Algeria launched its first satellite, Alsat 1 in 2002 as part of the UK-led Disaster Management Constellation (DMC) programme. Nigeria launched its own first satellite in 2003 under the DMC programme. Both satellites were constructed by the Surrey Satellite Technology Limited, Guildford, United Kingdom. Nigeria, with Chinese support, also launched, the now failed, Nigcomsat-1 in May 2007. South Africa launched Africa’s first satellite (SunSat 1) built by the University of Stellenbosch, in February 1999. This last September it launched its second satellite, the Sumbandila Sat, aboard a Russian rocket. Although, Kenya inherited offshore launch facilities (San Marco launch platform) from the Italian space programme, it has no satellite of its own.

Posted in Africa, Climate change, Development, Disaster management, Earth observation, Humanitarian emergencies, Satellites, Science, Southern Africa, Space, Space science and technology, Technology | Tagged: , , , , , , , | Leave a Comment »

Young South African Scientist Unraveling the Environment

Posted by Simon Adebola on December 19, 2009

Have you ever wondered how to accurately predict when it would rain and how much rain to expect? Have you ever thought that mathematics and engineering were exclusively male domains? Have you ever wondered if Africa could solve its own problems and if the upcoming generation of Africans could take the continent into the promised land? There is a ray of hope shining from the far South.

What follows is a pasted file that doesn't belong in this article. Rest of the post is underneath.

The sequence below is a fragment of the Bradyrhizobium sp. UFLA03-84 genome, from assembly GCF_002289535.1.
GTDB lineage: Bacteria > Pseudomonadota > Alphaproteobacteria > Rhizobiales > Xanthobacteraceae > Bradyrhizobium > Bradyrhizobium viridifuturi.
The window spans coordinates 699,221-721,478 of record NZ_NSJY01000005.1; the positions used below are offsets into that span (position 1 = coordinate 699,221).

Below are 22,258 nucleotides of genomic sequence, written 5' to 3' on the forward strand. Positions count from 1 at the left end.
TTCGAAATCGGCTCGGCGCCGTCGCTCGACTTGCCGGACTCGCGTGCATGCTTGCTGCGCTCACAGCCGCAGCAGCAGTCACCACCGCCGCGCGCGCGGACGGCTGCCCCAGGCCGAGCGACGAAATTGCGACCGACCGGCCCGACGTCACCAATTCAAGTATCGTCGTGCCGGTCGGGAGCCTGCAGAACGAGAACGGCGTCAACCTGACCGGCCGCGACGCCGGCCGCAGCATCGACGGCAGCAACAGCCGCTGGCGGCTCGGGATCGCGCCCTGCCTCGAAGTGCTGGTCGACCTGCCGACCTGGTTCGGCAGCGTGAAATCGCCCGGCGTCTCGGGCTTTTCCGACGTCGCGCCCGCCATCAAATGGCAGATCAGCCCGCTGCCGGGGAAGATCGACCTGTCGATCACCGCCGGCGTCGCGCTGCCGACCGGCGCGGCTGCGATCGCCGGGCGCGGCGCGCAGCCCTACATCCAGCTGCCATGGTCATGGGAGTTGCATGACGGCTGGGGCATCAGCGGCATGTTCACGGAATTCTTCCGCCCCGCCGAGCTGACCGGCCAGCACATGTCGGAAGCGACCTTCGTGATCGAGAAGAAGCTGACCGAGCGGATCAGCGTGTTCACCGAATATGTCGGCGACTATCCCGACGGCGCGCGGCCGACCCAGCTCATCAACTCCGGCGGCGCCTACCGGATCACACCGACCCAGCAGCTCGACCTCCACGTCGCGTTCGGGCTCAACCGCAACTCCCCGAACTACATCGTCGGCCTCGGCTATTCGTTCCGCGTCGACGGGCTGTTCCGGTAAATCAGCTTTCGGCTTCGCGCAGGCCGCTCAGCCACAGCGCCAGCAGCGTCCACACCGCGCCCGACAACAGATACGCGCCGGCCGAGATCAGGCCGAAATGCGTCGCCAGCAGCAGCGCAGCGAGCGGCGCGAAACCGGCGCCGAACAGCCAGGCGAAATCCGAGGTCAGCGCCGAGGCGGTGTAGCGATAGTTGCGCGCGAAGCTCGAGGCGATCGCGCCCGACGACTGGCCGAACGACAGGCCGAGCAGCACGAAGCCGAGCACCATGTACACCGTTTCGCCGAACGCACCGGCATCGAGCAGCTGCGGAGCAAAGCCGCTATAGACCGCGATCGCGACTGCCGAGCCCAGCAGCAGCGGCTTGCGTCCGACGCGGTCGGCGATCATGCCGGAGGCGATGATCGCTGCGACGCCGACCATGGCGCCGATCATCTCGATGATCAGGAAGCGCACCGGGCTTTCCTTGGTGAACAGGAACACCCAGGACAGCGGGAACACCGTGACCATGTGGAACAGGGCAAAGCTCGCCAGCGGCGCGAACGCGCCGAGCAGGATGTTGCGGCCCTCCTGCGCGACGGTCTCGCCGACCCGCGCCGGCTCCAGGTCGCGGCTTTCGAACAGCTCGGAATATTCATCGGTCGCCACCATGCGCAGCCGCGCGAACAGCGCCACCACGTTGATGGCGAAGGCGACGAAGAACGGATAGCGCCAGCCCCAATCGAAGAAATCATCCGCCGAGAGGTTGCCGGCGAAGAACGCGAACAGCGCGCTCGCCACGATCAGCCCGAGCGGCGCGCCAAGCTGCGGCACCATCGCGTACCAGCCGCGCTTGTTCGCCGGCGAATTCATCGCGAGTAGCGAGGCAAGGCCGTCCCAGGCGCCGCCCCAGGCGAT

Born into a humble background, this whiz kid has risen beyond the temporal challenges of her immediate environment and through hard work and commitment has demonstrated a wide spectrum of talent and excellence. Her name is Sibusisiwe Audrey Khuluse. She is a scientist working on statistical modelling of rainfall events in the Western Cape of South Africa. She also conducts research into environmental risk assessment for extreme events. She uses statistical modelling relying on in-situ environmental data to project and assess the potential likelihood and severity of environmental events. This involves a lot of data from different sources but through computing and statistical techniques the modelling can serve to help solve questions in engineering, business, economics, health and other aspects of society. Space-based data gotten from remote environmental monitoring satellites are equally reliable sources of data for geo-statistical modelling.